Small, off-the-radar fashion retailer Cato Corp. (CATO) had a solid day last Friday, rising nearly 9%. That move put the stock at a 20-month high and was driven by a 55% hike in the quarterly dividend, from 11 cents to 17 cents, which equates to a 3.76% indicated yield.
The dividend action was not unexpected for a couple reasons.
First, Cato historically has returned a significant amount of cash to shareholders, and not just through cash dividends (more on that later). Pre-pandemic, the quarterly dividend was a healthy 33 cents a share. It was suspended after the March 2020 payout given COVID uncertainty and returned this past June at 11 cents.
Second, Cato has the cash to increase the payout. The company ended its latest quarter with $217 million, or nearly $10 per share, in cash and short-term investments. That a considerable amount considering Cato's current market cap is around $400 million and the stock price is around $18. In addition, the company has no debt.
The market obviously liked Friday's dividend news, but there is a bit more to this story. As I've mentioned multiple times in past columns on Cato, the company historically has used share buybacks to return cash to shareholders. Between year-end 2014 and the latest quarter that ended July 31, Cato has repurchased nearly 26% of its shares outstanding.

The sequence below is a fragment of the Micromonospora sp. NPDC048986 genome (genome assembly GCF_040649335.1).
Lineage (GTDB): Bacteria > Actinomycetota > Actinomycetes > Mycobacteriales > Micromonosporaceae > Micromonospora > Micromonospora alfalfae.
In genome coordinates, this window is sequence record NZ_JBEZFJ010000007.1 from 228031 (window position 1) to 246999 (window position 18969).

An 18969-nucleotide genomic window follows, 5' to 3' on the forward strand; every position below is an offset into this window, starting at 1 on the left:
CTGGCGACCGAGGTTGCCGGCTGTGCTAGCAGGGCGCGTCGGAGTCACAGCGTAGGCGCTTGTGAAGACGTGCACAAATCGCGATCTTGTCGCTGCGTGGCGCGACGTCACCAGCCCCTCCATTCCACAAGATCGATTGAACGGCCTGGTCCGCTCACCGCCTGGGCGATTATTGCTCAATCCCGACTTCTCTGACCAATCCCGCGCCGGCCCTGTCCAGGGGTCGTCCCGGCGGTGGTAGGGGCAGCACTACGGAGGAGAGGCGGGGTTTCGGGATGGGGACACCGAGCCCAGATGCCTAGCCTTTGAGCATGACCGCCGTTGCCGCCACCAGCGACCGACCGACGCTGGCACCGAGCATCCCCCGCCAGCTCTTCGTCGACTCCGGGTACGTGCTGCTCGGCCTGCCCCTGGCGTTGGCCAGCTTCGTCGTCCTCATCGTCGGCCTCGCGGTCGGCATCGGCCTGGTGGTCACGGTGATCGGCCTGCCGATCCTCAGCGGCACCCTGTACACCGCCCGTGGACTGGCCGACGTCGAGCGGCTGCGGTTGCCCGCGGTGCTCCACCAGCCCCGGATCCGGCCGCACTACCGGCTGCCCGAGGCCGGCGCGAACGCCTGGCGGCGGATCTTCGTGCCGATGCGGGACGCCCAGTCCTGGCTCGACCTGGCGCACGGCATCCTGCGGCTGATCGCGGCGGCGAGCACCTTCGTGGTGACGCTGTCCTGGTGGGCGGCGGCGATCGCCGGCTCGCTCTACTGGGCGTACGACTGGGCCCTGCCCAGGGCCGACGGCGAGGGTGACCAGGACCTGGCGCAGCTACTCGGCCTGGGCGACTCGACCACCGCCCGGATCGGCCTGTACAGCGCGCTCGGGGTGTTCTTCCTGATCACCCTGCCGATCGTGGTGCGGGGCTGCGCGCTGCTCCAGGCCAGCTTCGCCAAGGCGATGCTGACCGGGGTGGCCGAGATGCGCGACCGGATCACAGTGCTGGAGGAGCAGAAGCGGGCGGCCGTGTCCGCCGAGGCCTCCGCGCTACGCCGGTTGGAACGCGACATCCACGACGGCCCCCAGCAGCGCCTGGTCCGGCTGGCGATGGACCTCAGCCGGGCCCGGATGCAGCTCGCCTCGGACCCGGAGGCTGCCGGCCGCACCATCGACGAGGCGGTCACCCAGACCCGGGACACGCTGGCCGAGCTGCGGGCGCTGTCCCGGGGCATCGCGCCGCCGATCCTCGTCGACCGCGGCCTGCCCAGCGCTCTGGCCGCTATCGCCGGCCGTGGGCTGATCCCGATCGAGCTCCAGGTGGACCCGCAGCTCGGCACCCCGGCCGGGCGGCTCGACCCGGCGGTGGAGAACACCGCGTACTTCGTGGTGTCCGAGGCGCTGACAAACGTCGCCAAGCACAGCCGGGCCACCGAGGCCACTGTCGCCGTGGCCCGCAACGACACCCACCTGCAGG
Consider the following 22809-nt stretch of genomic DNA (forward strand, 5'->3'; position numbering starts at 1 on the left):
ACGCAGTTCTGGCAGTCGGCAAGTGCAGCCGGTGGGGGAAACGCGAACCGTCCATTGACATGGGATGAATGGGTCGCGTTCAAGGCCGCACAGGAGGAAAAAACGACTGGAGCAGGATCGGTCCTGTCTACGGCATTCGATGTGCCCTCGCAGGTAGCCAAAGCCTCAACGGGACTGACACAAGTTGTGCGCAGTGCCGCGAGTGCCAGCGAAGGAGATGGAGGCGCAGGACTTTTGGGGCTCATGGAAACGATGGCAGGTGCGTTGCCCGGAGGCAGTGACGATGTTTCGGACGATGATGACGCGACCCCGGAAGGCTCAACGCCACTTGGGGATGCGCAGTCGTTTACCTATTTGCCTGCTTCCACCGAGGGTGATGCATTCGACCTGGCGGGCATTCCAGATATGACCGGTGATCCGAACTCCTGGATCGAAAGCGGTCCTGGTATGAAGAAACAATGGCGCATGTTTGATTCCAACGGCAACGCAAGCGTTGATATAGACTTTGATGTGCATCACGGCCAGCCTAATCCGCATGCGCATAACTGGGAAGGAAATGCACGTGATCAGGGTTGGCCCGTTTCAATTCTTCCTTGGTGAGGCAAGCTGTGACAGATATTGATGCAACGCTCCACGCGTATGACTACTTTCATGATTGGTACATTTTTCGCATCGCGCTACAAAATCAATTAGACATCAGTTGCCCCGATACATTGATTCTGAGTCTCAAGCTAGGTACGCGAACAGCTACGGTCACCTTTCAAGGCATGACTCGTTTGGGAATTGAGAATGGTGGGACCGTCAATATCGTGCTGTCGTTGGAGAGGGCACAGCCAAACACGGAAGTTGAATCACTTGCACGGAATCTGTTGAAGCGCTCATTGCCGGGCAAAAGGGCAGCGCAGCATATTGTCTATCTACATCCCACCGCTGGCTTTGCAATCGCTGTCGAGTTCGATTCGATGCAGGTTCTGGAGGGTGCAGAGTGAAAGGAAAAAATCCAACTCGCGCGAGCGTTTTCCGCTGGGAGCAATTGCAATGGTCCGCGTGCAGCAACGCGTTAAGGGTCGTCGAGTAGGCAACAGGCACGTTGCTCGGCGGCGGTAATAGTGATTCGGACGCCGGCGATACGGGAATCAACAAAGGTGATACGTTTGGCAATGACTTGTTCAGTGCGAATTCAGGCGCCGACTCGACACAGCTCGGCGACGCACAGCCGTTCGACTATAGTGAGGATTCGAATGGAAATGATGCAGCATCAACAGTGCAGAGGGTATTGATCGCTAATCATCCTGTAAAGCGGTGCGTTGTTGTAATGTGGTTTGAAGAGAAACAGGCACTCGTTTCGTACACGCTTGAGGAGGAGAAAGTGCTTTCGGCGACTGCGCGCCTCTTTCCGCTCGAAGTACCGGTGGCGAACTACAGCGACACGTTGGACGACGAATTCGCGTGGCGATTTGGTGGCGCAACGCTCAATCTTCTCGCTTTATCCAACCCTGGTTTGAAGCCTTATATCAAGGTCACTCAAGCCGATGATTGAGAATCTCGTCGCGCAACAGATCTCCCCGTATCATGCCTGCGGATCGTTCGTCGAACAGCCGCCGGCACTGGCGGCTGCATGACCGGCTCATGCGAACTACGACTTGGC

We now know that buybacks have continued this year. During the second quarter Cato repurchased 64,709 shares for nearly $1.05 million, or $16.18 a share. For the first six months of this fiscal year, Cato bought back 490,370 shares for $6.48 million or $13.22 a share. Between July 31 (the end of its fiscal second quarter) and Aug. 27 (when the 10-Q was released), Cato bought back another 168,390 shares. That's a total of nearly 659.000 shares repurchased in the past seven months. As of July 31, the company still had another 1.38 million shares remaining on its current repurchase authorization; backing out purchases made subsequent to the quarter's end still leaves 1.21 million shares available for repurchase.
The combination of dividend increases and stock buybacks can be powerful. It shows that management has confidence in its business, confidence that its shares are undervalued, and that business is solid enough to raise cash payouts. All for a stock that still garners no analyst coverage.